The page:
Doctors diagnosing monkeypox should be on the lookout for symptoms that don’t quite match the typical descriptions of the disease, the Centers for Disease Control and Prevention (CDC) warned (opens in new tab) June 14.
The monkeypox virus belongs to the same family and genus as the virus that causes smallpox and triggers similar, but milder, symptoms, according to the CDC (opens in new tab). At the start of the infection, people usually develop fever, headache, muscle aches, swollen lymph nodes and fatigue. Then the characteristic rashes associated with monkeypox begin to appear. These rashes typically progress through several stages, initially looking like discolored patches of skin then raised bumps, then blisters and finally large, pus-filled pimples; eventually, these skin lesions scab over and fall off.
Historically, monkeypox rashes tend to erupt around the face and in the oral cavity, first, and then may progress to the extremities, including the palms of the hands and soles of the feet. However, some of the recent monkeypox cases in the U.S. have diverged from this pattern, the CDC reported.
Many U.S. patients’ rashes have initially appeared around the genitals and anus, as well as the tissues lining the mouth. In some patients, these rashes have caused pain in the anus and rectum, rectal bleeding, painful inflammation of the rectal lining (proctitis) and the sensation of having to pass stool when the bowels are empty (tenesmus). These symptoms are not included in the typical descriptions of monkeypox.
In some cases, patients’ rashes have either been “scattered or localized to a specific body site,” apart from the face and extremities, the CDC noted. Rashes in different stages of progression have sometimes appeared alongside each other at the same body site. And the usual flu-like symptoms of fever, swollen lymph nodes and fatigue “have not always occurred before the rash if they have occurred at all.”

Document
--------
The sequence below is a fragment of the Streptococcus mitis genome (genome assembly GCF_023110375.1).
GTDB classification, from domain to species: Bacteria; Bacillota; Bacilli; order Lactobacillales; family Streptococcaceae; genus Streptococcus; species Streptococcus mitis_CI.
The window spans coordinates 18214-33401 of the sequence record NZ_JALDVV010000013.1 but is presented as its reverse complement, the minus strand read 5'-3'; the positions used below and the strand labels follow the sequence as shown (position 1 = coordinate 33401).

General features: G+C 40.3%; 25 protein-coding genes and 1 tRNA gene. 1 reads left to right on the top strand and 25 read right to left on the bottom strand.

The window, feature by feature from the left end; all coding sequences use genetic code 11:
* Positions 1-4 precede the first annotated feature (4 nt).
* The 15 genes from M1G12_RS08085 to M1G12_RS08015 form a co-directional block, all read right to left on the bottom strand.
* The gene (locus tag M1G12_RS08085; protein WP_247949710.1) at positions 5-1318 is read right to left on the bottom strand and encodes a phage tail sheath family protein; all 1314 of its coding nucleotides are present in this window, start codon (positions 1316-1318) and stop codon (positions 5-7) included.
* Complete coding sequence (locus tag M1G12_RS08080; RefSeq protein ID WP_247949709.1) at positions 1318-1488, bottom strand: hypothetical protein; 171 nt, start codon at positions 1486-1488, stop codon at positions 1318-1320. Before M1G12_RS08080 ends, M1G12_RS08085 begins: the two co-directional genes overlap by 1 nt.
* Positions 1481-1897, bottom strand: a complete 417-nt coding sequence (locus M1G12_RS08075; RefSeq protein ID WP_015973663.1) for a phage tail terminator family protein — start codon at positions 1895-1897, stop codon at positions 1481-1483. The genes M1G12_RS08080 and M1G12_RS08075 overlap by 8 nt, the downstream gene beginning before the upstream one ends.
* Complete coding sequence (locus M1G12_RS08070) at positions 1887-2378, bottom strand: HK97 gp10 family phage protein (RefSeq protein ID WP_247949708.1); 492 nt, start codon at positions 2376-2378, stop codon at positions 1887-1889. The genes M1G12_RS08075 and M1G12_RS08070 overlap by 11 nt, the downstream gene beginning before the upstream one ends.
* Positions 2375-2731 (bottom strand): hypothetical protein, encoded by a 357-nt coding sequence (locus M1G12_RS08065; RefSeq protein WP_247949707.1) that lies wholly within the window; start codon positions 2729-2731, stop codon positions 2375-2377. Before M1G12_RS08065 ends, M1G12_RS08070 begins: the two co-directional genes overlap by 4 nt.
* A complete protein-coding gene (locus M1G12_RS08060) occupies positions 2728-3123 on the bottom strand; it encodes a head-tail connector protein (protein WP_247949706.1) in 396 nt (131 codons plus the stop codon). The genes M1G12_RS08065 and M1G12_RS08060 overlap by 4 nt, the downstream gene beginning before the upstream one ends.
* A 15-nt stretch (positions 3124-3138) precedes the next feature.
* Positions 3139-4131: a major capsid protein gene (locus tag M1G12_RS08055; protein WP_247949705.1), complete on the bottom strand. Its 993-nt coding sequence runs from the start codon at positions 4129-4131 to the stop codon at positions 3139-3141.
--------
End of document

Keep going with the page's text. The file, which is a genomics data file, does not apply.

Similarly odd presentations of monkeypox have been seen in other countries impacted by the current outbreak. “It’s now clear that there is an unusual situation, meaning even the virus is behaving unusually from how it used to behave in the past,” Dr. Tedros Adhanom Ghebreyesus, the World Health Organization (WHO) Director-General, said at a briefing, according to NBC News (opens in new tab).
In general, symptoms of monkeypox infections can resemble those caused by the Varicella zoster virus, which causes chickenpox, and they can also look like certain sexually transmitted infections, such as syphilis and herpes, the CDC noted. If a patient appears to have one of these illnesses, clinicians should perform a thorough examination of the skin and mucosal tissues, including the anal, vaginal and oral tissues, to rule out monkeypox as a diagnosis.
People who develop potential symptoms of monkeypox should contact their healthcare provider, especially if they meet the following criteria:
- Have traveled to countries where monkeypox cases have been reported
- Had recent contact with a person who has a similar rash or received a diagnosis of confirmed or suspected monkeypox
- Had close or intimate in-person contact with individuals in a social network experiencing monkeypox infections
“Any person, irrespective of gender identity or sexual orientation, can acquire and spread monkeypox. In this outbreak, however, many of the reported cases in the United States are among gay, bisexual, or other men who have sex with men,” the CDC noted. For this reason, the health agency has emphasized that men who have sex with men should be aware that the virus may be spreading within their social networks.
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As of June 24, just over 4,100 monkeypox cases have been detected in 47 countries and territories, according to the CDC (opens in new tab); this global case count, which is subject to change, includes both confirmed monkeypox infections and infections attributed to an Orthopoxvirus — the genus of viruses that includes monkeypox.
In the U.S., 201 such cases have been identified in 25 states and the District Of Columbia, so far, the CDC reported (opens in new tab).
Originally published on Live Science.
Nicoletta Lanese is a staff writer for Live Science covering health and medicine, along with an assortment of biology, animal, environment and climate stories. She holds degrees in neuroscience and dance from the University of Florida and a graduate certificate in science communication from the University of California, Santa Cruz. Her work has appeared in The Scientist Magazine, Science News, The San Jose Mercury News and Mongabay, among other outlets.
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